More programmers treat the database as a dumb store than there are situations where such treatment is appropriate. No-one is saying that Twitter data is deep, relational and worthy of data mining. However not all data is like Twitter micro blog posts.

The comments on the post were for the most part very good and say a lot of what I would have said. However looking at CouchDB documentation I noticed that the authors make far less dramatic claims for their product that the blog post does. A buggy alpha release of a hashtable datastore is not going to bring the enterprise RDBMS to its knees.

I actually set up and ran Couch DB but I will save my thoughts for another day, it’s an interesting application. What I actually want to talk about is how we can get more sophisticated with our datastores. It is becoming apparent to me that ORM technologies are really making a dreadful hash of data. The object representation is getting shafted because inheritance is never properly translated into a relational schema. The relational data is getting screwed by the fact the rules for object attributes is at odds with the normal forms.

The outcome is that you end up with the bastard hybrid worst of all worlds solution. What’s the answer?

Well the first thing is to admit that application programmers think the database is a big dumb datastore and will never stop thinking that. The second is that relational data is not the one true way to represent all data. They are the best tool we have at the moment for representing rich data sets that contain a lot of relational aspects. Customer orders in a supply system is the classic example. From a data mining point of view you are going to be dead on your feet if you do not have customers and their orders in a relational data store. You cannot operate if you cannot say who is buying how much of what.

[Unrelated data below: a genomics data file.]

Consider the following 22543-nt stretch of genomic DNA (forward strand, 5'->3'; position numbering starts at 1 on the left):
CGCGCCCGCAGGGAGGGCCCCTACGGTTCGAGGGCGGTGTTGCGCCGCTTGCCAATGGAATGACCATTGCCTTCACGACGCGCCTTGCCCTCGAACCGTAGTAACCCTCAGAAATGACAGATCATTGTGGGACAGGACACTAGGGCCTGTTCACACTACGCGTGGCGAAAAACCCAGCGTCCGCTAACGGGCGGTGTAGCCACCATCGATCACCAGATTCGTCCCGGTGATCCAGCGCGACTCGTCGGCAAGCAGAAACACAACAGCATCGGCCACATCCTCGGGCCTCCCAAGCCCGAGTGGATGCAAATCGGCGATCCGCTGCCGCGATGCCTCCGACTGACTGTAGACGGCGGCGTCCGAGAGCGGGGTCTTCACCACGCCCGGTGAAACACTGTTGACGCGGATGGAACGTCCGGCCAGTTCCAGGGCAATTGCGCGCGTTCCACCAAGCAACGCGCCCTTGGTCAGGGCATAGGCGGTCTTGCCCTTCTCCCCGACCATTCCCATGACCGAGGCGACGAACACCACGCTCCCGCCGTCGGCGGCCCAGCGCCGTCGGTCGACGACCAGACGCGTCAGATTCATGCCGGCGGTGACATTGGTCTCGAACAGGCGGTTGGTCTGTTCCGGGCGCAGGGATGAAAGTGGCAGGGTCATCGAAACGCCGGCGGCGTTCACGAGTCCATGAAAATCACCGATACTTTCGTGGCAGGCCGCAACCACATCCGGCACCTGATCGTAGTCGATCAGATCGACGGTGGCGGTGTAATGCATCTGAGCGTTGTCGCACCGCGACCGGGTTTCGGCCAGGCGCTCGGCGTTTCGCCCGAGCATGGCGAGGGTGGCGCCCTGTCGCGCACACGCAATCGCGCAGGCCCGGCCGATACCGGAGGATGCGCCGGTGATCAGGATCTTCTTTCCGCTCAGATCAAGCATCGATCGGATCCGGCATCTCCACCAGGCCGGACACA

If you let developers reimplement a data mining solution in their application for anything other than your very edge and niche interests then you are going to be wasting a lot of time and money for no good reason. You simply want a relational datastore, a metadata overlay to reinterpret the normalised data in terms of domain models and a standard piece of charting and reporting software.

However the application programmers have a point. The system that takes the order should not really have to decompose an order taken at a store level into its component parts. What the front end needs to do is take and confirm the order as quickly as possible. From this point of view the database is just a dumb datastore. Or rather what we need is a simple datastore that can do what is needed now and defer and delegate the processing into a richer data set in the future. From this point of view the application may store the data in something as transient as a message queue (although realistically we are talking about something like an object cache so the customer can view and adjust their order).

Having data distributed in different forms across different systems creates something of headache as it is hard to get an overall picture of what is happening on the system at any given moment. However creating a single datastore (implemented by an enterprise RDBMS) as a single point of reference is something of an anti-pattern. It is making one thing easier, the big picture. However to provide this data is being bashed by layering technologies into all kinds inappropriate shapes and various groups within the IT department are frequently in bitter conflict.

There needs to be a step back and IT people need to accept the complexity and start talking about the whole system comprising of many components. All of which need to be synced and queried if you want the total information picture. Instead of wasting effort in fitting however many square pegs into round holes we need to be thinking about how we use the best persistence solution for a given solution and how we report and coordinate these many systems.

It is the only way we can move forward.